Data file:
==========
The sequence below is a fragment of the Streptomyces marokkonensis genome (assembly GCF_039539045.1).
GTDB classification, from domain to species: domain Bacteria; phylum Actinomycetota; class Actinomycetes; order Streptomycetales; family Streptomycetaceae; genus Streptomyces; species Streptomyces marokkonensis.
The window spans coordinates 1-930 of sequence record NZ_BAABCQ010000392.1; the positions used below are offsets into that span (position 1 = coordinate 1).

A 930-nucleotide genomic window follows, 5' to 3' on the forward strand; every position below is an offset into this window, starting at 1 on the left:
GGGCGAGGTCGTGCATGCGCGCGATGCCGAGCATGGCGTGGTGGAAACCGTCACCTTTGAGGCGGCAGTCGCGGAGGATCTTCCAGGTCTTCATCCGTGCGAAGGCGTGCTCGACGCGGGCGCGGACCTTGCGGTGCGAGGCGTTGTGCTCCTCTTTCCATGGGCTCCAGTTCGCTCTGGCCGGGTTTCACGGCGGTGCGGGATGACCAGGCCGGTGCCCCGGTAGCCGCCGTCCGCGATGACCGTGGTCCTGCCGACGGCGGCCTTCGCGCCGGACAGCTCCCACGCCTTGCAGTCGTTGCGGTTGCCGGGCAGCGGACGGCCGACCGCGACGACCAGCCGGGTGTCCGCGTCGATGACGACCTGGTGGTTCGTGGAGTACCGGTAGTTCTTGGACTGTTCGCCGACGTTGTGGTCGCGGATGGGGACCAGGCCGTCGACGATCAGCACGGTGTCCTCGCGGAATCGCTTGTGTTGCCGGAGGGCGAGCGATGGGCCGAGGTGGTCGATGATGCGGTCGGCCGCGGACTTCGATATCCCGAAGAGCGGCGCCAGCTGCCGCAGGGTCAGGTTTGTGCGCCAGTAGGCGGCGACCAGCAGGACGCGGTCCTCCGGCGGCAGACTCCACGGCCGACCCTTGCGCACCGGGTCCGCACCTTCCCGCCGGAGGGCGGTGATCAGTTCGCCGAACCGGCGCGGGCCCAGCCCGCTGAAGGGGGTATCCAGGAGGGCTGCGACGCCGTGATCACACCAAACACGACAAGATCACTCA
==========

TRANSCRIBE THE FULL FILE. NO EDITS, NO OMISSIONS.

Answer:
The sequence below is a fragment of the Streptomyces marokkonensis genome (assembly GCF_039539045.1).
GTDB classification, from domain to species: domain Bacteria; phylum Actinomycetota; class Actinomycetes; order Streptomycetales; family Streptomycetaceae; genus Streptomyces; species Streptomyces marokkonensis.
The window spans coordinates 1-930 of sequence record NZ_BAABCQ010000392.1; the positions used below are offsets into that span (position 1 = coordinate 1).

A 930-nucleotide genomic window follows, 5' to 3' on the forward strand; every position below is an offset into this window, starting at 1 on the left:
GGGCGAGGTCGTGCATGCGCGCGATGCCGAGCATGGCGTGGTGGAAACCGTCACCTTTGAGGCGGCAGTCGCGGAGGATCTTCCAGGTCTTCATCCGTGCGAAGGCGTGCTCGACGCGGGCGCGGACCTTGCGGTGCGAGGCGTTGTGCTCCTCTTTCCATGGGCTCCAGTTCGCTCTGGCCGGGTTTCACGGCGGTGCGGGATGACCAGGCCGGTGCCCCGGTAGCCGCCGTCCGCGATGACCGTGGTCCTGCCGACGGCGGCCTTCGCGCCGGACAGCTCCCACGCCTTGCAGTCGTTGCGGTTGCCGGGCAGCGGACGGCCGACCGCGACGACCAGCCGGGTGTCCGCGTCGATGACGACCTGGTGGTTCGTGGAGTACCGGTAGTTCTTGGACTGTTCGCCGACGTTGTGGTCGCGGATGGGGACCAGGCCGTCGACGATCAGCACGGTGTCCTCGCGGAATCGCTTGTGTTGCCGGAGGGCGAGCGATGGGCCGAGGTGGTCGATGATGCGGTCGGCCGCGGACTTCGATATCCCGAAGAGCGGCGCCAGCTGCCGCAGGGTCAGGTTTGTGCGCCAGTAGGCGGCGACCAGCAGGACGCGGTCCTCCGGCGGCAGACTCCACGGCCGACCCTTGCGCACCGGGTCCGCACCTTCCCGCCGGAGGGCGGTGATCAGTTCGCCGAACCGGCGCGGGCCCAGCCCGCTGAAGGGGGTATCCAGGAGGGCTGCGACGCCGTGATCACACCAAACACGACAAGATCACTCA